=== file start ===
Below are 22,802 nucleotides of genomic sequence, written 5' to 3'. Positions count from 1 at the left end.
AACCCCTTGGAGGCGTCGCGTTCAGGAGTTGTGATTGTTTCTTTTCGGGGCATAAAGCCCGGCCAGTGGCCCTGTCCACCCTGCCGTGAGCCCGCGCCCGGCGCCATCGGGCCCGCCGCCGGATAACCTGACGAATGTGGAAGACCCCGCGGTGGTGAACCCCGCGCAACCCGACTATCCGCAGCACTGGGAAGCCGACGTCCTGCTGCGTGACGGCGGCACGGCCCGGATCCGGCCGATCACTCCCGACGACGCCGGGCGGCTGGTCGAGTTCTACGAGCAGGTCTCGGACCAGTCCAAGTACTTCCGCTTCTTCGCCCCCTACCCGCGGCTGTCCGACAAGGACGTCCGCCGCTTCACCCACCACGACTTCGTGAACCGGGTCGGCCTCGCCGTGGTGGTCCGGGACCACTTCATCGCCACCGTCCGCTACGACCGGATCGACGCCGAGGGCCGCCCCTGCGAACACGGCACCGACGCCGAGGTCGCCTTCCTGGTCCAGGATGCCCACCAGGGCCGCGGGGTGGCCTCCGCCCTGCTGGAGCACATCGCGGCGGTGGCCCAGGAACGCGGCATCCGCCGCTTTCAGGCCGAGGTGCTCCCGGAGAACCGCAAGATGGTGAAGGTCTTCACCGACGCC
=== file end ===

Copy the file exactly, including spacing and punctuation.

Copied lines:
Below are 22,802 nucleotides of genomic sequence, written 5' to 3'. Positions count from 1 at the left end.
AACCCCTTGGAGGCGTCGCGTTCAGGAGTTGTGATTGTTTCTTTTCGGGGCATAAAGCCCGGCCAGTGGCCCTGTCCACCCTGCCGTGAGCCCGCGCCCGGCGCCATCGGGCCCGCCGCCGGATAACCTGACGAATGTGGAAGACCCCGCGGTGGTGAACCCCGCGCAACCCGACTATCCGCAGCACTGGGAAGCCGACGTCCTGCTGCGTGACGGCGGCACGGCCCGGATCCGGCCGATCACTCCCGACGACGCCGGGCGGCTGGTCGAGTTCTACGAGCAGGTCTCGGACCAGTCCAAGTACTTCCGCTTCTTCGCCCCCTACCCGCGGCTGTCCGACAAGGACGTCCGCCGCTTCACCCACCACGACTTCGTGAACCGGGTCGGCCTCGCCGTGGTGGTCCGGGACCACTTCATCGCCACCGTCCGCTACGACCGGATCGACGCCGAGGGCCGCCCCTGCGAACACGGCACCGACGCCGAGGTCGCCTTCCTGGTCCAGGATGCCCACCAGGGCCGCGGGGTGGCCTCCGCCCTGCTGGAGCACATCGCGGCGGTGGCCCAGGAACGCGGCATCCGCCGCTTTCAGGCCGAGGTGCTCCCGGAGAACCGCAAGATGGTGAAGGTCTTCACCGACGCC